All Subjects
      All Types



        5-7, 13+

        Permitted Use

        Part of WNET
        212 Favorites

        Main Idea and Details - Cloud

        Students practice distinguishing between relevant and irrelevant ideas by identifying relevant details in a story and using them to draft a main idea statement. They double check the details as relevant or irrelevant in a two-column chart.

        Lesson Summary


        Students will identify the main idea and supporting details in the Cloud video segment about a wild horse roundup by distinguishing between relevant and irrelevant ideas. Students begin by watching the segment, thinking about what main idea the author is trying to convey. Next, they read the transcript for the segment and identify details they believe are most important. They write these details on small sticky notes. Then students draft a main idea statement that describes the main idea of the segment. Finally, students double check the details as relevant or irrelevant on a two-column chart.

        Grade Level:


        Suggested Time


        Media Resources


        The Lesson

        Part I: Learning Activity

        1. Photocopy the Cloud Main Idea and Details chart.

        2. Distribute sticky notes to each student.

        3. Provide the context of the segment: The video begins with wild horses being rounded up by the Bureau of Land Management in the Arrowhead Mountains of Montana. There is Cloud, a stallion known for his unique white color, and Little Cloud, a palomino colt. Little Cloud is traveling with Shamon's band (or family). Flint is also a colt that Cloud "adopts" as part of his band. Flint's mother has become part of Cloud's band, too.

        4. As students watch the video, they write on sticky notes what they consider the most important details from the video. Distribute the Cloud Video Transcript handout.

        5. Students read the video transcript and record any additional important details on sticky notes.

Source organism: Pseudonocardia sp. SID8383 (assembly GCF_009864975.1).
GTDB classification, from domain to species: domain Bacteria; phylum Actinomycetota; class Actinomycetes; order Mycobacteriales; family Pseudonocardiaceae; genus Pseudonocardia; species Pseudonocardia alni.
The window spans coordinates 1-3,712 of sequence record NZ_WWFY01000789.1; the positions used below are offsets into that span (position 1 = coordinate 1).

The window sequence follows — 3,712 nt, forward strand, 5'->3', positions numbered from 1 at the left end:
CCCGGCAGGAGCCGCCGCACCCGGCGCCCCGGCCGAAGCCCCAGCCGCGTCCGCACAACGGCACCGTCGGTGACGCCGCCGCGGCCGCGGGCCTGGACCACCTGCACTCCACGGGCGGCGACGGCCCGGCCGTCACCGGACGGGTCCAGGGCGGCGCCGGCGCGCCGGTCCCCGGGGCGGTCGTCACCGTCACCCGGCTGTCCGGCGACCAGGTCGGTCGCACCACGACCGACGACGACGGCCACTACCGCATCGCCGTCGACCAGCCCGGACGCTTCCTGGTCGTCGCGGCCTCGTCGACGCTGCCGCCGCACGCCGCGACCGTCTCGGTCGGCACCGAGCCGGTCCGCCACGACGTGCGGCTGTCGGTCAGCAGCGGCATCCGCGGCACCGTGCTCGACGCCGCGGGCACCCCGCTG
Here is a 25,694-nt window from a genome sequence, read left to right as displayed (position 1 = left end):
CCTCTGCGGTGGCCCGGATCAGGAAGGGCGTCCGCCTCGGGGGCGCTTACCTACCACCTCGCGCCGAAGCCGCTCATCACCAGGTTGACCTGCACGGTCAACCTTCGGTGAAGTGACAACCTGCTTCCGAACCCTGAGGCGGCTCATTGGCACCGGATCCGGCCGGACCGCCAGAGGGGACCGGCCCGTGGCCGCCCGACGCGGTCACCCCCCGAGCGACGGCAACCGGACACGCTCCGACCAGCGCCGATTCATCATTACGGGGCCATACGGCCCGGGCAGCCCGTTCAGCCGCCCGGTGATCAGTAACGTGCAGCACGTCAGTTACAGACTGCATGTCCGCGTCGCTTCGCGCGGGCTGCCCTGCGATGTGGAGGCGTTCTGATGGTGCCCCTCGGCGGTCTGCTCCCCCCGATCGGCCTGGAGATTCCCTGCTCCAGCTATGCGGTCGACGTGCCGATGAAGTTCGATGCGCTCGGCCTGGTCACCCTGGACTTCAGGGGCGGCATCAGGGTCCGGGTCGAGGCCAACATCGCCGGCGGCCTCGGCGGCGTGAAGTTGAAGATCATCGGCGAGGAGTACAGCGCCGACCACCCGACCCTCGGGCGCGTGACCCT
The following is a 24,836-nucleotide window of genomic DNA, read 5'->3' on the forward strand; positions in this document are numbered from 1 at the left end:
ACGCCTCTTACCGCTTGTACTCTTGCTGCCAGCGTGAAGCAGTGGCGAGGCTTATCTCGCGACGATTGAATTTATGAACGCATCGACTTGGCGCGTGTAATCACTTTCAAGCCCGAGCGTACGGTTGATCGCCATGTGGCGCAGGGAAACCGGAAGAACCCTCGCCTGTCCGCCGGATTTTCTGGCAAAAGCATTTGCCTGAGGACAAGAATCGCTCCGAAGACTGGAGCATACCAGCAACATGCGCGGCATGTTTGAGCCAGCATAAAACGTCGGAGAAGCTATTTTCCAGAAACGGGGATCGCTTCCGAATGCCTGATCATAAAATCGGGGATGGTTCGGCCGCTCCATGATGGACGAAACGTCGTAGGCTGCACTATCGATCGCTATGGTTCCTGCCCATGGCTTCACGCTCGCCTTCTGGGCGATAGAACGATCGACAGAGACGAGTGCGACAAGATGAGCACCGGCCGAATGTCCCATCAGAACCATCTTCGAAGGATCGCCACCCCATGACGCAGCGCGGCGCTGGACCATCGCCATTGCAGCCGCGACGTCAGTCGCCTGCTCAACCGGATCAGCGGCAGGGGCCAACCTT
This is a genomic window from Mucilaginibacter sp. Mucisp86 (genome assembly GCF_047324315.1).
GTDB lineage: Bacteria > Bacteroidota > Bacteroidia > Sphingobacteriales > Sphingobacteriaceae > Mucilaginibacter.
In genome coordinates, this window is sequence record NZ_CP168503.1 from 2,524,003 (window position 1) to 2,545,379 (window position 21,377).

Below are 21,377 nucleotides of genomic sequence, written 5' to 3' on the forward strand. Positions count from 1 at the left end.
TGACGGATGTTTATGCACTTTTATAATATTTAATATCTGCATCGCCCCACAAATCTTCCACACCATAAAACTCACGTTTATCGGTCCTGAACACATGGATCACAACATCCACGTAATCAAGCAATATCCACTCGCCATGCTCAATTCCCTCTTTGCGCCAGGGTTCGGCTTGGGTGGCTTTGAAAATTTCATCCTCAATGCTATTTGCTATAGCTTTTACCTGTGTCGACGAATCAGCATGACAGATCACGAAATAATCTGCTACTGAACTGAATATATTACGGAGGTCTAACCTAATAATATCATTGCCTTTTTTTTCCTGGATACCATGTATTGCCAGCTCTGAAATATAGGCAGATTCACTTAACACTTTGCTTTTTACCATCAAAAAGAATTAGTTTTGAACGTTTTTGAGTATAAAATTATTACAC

6. Distribute the two-column chart. Each student drafts a statement of the main idea and writes it in the box at the top of the chart.

        7. Next, students decide if each of the details on the sticky notes is a relevant or an irrelevant detail. Place each note in the appropriate column: Relevant Information or Irrelevant Information.

        For students who need additional teacher guidance:

        1. Introduce the "Cloud" video segment. (See # 2 above)

        2. Pause the video after the narrator says: "Of the family bands, only Cloud's little group remains confined because Flint has been seriously injured. . . . Whether he can recover from being run too far, too fast is in doubt."

        Think aloud about why you choose a particular detail to write on a sticky note. Then ask students to share ideas from the video they think are important and write them on sticky notes.

        3. Continue viewing the video. At the end of the video, discuss the video segment and encourage students to write more details on sticky notes.

        4. Distribute the Cloud Video Transcript handout.

        5. Students read in pairs or small groups to line 25. Then add more important ideas on sticky notes, if necessary. Share ideas with the whole group. Then read the remainder of the transcript in pairs, discuss ideas, and write them on sticky notes.

        6. Draw a 2-column chart on the board and distribute a copy of Cloud Main Idea and Details chart to each student.

        7. Guide students as they determine the main idea of the video segment. Consider questions such as the following to prompt them: What do you think the author/video producer wants viewers/readers to remember from this segment? Construct a main idea together. Write the main idea at the top of the handout.

        8. Choose a few sticky notes and model how to determine if the details are relevant or irrelevant to support the main idea.

        9. Next, students place their sticky notes on the handout, in the appropriate columns.

        10. In small groups, students share the ideas they consider are relevant and that support the main idea.

        11. In each small group, students discuss if they agree or disagree that the details are relevant or not and edit their own lists.

        Part II: Assessment

        Using the sticky notes they have in the relevant information column, ask students to write a paragraph about the events that occur during the round up in Montana. Students should focus on relevant ideas and putting the important details from the video in the proper sequence.


        You must be logged in to use this feature

        Need an account?
        Register Now